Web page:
Monday, December 28, 2009

A More Balanced Picture of a Problem

One of the canards in the false litanty of Arab propaganda is the matter of ID cards.

Here's a short summary. A female Rabbi discusses it.

A good backgrounder.

Well, you know of course that others suffer problems. Christians, in fact. BBC is reporting:

Egypt's Coptic Christians battle for ID cards

By Christian Fraser
BBC News, Cairo

...Girgis Gabriel Girgis is tattooing a baby girl. She is very young, only about three years old, and branding the blue cross onto the girl's inside wrist brings a piercing shrill scream...The tattoo symbolises community and identity...a tiny Coptic cross.

...And now - even as an adult - Ayman is denied by the state the Christian identity card he craves.

"Since the age of 16, I have been living an anonymous life," he said.

"In the eyes of the I state, I don't exist. They are trying to force me to become a Muslim by accepting a Muslim identity card. But it was my father's decision to convert. Not mine."

"I'd rather die than accept a Muslim identity card. It is plainly obvious to anyone here I am a practising Christian," he says.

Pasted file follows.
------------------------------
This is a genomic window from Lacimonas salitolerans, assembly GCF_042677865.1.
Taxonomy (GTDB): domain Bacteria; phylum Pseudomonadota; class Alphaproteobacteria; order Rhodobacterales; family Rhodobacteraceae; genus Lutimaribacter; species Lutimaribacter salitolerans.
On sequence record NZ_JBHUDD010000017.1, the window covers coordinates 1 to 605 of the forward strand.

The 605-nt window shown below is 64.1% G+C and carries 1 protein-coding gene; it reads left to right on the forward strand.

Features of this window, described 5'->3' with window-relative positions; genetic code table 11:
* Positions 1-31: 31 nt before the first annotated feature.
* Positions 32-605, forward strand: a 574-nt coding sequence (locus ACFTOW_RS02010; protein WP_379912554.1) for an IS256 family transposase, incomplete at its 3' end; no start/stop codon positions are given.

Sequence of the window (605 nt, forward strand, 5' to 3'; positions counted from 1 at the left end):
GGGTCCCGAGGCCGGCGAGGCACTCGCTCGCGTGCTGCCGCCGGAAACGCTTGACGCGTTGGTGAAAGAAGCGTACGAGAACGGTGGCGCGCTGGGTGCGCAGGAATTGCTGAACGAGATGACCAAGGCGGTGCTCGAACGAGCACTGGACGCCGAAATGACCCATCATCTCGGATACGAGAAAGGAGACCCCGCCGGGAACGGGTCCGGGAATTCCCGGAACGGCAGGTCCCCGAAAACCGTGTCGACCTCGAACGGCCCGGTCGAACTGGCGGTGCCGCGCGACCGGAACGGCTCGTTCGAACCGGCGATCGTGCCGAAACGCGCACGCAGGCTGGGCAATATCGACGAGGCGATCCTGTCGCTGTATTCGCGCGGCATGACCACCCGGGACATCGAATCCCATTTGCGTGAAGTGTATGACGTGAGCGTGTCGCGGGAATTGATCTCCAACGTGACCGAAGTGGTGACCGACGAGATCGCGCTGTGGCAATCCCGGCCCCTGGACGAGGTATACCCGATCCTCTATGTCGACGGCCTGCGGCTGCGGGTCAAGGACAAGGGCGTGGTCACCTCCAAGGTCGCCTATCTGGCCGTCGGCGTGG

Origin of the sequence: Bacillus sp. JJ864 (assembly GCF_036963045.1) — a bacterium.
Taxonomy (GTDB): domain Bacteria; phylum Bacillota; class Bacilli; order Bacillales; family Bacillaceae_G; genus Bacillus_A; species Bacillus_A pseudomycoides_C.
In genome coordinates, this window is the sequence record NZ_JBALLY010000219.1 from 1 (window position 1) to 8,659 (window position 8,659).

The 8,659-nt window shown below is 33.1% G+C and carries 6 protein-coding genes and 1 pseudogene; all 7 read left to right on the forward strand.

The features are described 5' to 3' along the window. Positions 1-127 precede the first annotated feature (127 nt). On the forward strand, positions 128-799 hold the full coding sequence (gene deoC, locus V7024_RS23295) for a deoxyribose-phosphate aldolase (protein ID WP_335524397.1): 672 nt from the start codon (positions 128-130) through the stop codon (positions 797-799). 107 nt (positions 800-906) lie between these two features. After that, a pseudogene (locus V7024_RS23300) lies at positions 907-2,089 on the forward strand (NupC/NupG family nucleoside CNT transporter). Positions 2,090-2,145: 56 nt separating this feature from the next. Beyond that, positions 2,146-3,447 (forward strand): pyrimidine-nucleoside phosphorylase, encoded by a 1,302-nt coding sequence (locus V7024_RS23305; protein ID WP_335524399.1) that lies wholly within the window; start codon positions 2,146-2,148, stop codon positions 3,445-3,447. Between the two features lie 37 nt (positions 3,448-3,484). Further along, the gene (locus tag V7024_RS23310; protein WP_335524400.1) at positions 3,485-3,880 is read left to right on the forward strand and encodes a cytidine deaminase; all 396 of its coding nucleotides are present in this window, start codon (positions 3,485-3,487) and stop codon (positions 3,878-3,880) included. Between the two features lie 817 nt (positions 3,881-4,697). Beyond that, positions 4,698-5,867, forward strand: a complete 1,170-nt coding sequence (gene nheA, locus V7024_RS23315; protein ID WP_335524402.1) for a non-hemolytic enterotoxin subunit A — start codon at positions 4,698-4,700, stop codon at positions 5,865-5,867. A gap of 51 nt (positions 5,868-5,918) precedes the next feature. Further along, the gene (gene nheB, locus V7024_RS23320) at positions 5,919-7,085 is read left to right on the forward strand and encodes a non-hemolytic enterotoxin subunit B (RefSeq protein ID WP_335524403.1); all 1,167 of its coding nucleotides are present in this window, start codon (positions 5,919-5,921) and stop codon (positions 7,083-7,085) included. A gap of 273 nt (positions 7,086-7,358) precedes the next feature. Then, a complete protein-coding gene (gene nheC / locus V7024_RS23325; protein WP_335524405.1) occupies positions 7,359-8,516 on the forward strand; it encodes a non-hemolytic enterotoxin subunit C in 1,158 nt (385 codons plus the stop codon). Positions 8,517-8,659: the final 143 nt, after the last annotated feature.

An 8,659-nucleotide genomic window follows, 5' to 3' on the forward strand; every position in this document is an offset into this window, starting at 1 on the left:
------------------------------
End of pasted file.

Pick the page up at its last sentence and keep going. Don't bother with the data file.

Christians in Egypt comprise about 10% of the country's 80 million people.

But in a predominantly Islamic society, the Copts say they are are being increasingly marginalised.

Identity cards carrying details of a person's religion are required by law in Egypt for employment, education, and access to any public services.

International rights groups say they are also used to discriminate in areas such as employment.

...The BBC did ask the interior ministry for a response to our investigation, but after three weeks we have had no answer. No government representative has been put forward for comment.

Just so you have a balanced and full picture.



Iraqi Christians' safety hopes

...In Iraq, Christians and Muslims have worshipped side by side for centuries.
“ Our situation is Iraq's situation - now we pray the situation will become better ”
Shlemon Warduni Auxiliary Bishop

But half of the congregation of the Virgin Mary church have fled in recent years. "They have gone either to the north of Iraq or to other countries because of the situation, the car bombings and kidnappings. There is no security, no peace," said Auxiliary Bishop, Shlemon Warduni.

Outside the gate, a group of policemen stand guard. Earlier this year, a car bomb exploded right in front of the church...According to some estimates, half of Iraq's Christian minority have left their homes since the American-led invasion in 2003...

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